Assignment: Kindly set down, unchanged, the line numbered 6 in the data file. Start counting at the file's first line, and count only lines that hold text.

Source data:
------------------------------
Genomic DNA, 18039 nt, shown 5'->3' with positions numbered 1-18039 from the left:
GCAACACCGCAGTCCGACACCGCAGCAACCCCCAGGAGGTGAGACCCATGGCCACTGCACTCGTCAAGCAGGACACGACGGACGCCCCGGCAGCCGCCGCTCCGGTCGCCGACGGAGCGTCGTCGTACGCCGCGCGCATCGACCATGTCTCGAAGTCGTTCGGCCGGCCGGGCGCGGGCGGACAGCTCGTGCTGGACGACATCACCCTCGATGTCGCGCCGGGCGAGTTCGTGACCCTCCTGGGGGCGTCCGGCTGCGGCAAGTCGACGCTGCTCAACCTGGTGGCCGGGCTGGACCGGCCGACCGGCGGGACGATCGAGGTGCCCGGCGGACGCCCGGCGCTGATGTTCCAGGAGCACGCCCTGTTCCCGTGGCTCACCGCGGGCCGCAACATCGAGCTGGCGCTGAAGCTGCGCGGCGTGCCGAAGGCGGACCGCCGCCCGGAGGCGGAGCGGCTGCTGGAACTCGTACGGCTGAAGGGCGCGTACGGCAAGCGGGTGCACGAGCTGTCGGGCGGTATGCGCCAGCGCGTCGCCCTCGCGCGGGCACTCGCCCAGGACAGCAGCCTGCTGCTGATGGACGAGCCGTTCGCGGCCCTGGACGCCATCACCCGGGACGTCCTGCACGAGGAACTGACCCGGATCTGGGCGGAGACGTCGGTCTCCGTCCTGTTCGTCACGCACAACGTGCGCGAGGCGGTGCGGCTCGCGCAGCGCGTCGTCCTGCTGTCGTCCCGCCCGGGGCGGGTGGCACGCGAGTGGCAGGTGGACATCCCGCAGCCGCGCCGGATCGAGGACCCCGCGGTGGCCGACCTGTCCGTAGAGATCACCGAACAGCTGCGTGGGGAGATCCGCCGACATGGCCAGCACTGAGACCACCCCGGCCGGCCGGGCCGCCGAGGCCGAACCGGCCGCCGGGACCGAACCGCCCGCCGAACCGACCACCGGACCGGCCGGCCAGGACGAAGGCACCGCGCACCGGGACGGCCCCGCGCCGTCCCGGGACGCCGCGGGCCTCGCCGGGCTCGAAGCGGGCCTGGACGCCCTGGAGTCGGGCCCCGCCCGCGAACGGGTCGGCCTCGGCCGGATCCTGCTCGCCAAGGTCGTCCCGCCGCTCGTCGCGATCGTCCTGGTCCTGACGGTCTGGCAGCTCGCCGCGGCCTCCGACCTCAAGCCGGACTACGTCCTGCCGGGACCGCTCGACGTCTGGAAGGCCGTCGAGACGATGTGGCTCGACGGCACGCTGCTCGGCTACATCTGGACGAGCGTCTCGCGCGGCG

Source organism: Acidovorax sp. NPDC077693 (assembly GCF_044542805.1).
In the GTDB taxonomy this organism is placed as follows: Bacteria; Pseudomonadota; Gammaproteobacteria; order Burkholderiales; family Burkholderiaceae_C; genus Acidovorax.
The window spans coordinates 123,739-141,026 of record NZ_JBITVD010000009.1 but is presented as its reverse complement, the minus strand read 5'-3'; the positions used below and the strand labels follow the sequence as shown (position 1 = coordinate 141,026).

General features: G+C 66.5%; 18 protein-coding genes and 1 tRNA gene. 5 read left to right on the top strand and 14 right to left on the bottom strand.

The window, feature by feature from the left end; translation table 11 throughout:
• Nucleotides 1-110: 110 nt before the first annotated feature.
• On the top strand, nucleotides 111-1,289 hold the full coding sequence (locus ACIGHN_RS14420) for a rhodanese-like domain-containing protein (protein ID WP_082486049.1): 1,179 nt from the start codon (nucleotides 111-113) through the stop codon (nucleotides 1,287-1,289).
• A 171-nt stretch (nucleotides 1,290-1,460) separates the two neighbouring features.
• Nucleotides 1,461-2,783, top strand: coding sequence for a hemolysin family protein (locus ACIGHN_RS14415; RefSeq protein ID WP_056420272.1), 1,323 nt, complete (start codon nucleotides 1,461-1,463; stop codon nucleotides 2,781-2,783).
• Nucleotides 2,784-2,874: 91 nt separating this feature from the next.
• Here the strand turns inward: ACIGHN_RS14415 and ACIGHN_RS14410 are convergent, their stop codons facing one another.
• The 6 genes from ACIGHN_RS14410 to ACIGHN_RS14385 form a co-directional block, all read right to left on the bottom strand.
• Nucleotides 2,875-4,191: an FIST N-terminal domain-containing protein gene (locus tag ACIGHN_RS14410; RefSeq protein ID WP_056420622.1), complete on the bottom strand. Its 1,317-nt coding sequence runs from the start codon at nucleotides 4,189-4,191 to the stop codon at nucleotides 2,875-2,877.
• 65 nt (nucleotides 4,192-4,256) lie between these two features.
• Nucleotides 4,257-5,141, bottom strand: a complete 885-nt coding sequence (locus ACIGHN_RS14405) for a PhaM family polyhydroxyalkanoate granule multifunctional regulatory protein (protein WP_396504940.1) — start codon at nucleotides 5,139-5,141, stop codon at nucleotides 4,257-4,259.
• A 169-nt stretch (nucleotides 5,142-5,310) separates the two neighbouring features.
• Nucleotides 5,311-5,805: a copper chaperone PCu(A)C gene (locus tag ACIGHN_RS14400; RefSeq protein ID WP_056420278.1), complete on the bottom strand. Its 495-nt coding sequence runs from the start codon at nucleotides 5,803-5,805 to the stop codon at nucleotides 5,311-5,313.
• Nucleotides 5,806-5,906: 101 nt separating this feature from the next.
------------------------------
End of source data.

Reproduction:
General features: G+C 66.5%; 18 protein-coding genes and 1 tRNA gene. 5 read left to right on the top strand and 14 right to left on the bottom strand.